How will having both U.S. House leaders bode for California?
The ascension of Rep. Kevin McCarthy, R-Bakersfield, to House Majority Leader was applauded by Western Growers and is seen as a positive step for California agriculture.
McCarthy’s district includes much of the city of Bakersfield and some vegetable and permanent crop ground at the extreme south end of the San Joaquin Valley where it collides with the mountain range that separates the Valley from the Los Angeles basin.
Of McCarthy’s election to the GOP House leadership post, Western Growers President and Chief Executive Office Tom Nassif wrote: “We are very pleased to have our industry so well represented in the House Leadership structure."
Majority Leader-elect McCarthy has provided critical leadership on a number of issues impacting the produce industry, including ensuring passage of a Farm Bill that recognizes the importance of fresh fruits, vegetables, and tree nuts, ongoing work to negotiate a solution to our water crisis, and of course working to address the immigration needs of agriculture,” Nassif said.
Nassif continues: “Time is short and the problems our country and industry face are urgent. We look forward to working this year with the new majority leader to bring relief to our drought stricken farmers and to finally fix our broken immigration system.”
McCarthy was elected to Congress less than eight years ago and apparently defeated Idaho Rep. Raul Labrador for the majority leader post. McCarthy was elected to the spot after former Majority Leader Eric Cantor was defeated in a primary election in Virginia.
An article in the Fresno Bee suggests McCarthy’s ascension was aided by personal ties and the considerable “fundraising prowess” he has demonstrated since joining the House leadership team.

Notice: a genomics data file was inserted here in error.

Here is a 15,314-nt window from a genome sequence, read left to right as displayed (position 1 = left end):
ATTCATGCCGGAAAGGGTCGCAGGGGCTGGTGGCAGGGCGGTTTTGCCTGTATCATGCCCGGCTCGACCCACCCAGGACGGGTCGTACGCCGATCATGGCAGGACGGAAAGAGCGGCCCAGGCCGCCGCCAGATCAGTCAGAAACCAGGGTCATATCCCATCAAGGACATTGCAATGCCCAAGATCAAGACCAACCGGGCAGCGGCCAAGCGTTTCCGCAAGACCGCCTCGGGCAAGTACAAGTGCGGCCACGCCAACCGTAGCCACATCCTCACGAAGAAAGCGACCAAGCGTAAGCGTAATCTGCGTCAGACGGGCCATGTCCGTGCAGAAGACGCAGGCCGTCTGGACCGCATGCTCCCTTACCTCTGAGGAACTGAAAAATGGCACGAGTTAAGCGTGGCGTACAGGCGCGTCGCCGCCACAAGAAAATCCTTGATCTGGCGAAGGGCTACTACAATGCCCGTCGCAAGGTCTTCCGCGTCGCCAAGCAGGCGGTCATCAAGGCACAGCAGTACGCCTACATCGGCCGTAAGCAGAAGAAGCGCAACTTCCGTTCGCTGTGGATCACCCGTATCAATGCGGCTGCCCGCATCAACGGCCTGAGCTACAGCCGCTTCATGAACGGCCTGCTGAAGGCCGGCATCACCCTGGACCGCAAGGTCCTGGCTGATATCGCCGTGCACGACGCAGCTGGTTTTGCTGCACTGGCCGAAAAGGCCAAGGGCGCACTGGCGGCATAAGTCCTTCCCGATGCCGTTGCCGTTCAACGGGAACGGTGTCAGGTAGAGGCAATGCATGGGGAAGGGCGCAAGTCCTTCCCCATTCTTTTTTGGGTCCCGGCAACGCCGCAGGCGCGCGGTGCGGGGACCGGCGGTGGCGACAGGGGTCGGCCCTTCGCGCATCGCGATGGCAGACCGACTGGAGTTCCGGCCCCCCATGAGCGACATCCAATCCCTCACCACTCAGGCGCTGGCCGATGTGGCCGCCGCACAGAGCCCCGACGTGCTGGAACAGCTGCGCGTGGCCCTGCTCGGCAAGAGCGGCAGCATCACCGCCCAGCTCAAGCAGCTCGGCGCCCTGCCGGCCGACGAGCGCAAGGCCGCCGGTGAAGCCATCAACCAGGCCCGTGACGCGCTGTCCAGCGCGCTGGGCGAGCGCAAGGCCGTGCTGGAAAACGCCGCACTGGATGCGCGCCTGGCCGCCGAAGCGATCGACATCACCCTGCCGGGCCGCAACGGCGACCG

Whether this puts California in a better spot politically, particularly in agricultural policy debates, is itself debatable. Given that House majority and minority leaders come from California (Rep. Nancy Pelosi is from the Bay Area) one might surmise that California’s political standing is higher today due to this.
Skeptics argue that California’s 53 votes in the House of Representatives seem to matter little in agricultural policy debates and decisions as it appears that much of the political clout agriculture carries in this country still hails from other regions.
This can be a bit disappointing since California is by far the most agriculturally prolific state in the nation, in spite of its other challenges.
One can hope that McCarthy’s promotion will bode well for California agriculture and the challenges it faces. The most pressing will be water availability, not just for the state’s farmers, but everyone.
Maybe McCarthy can invest some of his political capital to convince California’s two U.S. Senators that Senate Majority Leader Harry Reid is woefully wrong in his belief that the name of a football franchise is of greater national interest than the host of real problems America faces right now.
The sustained availability of water for all of California – its farmers, its residents, and its environment – needs to be at the top of Mr. McCarthy’s to-do list.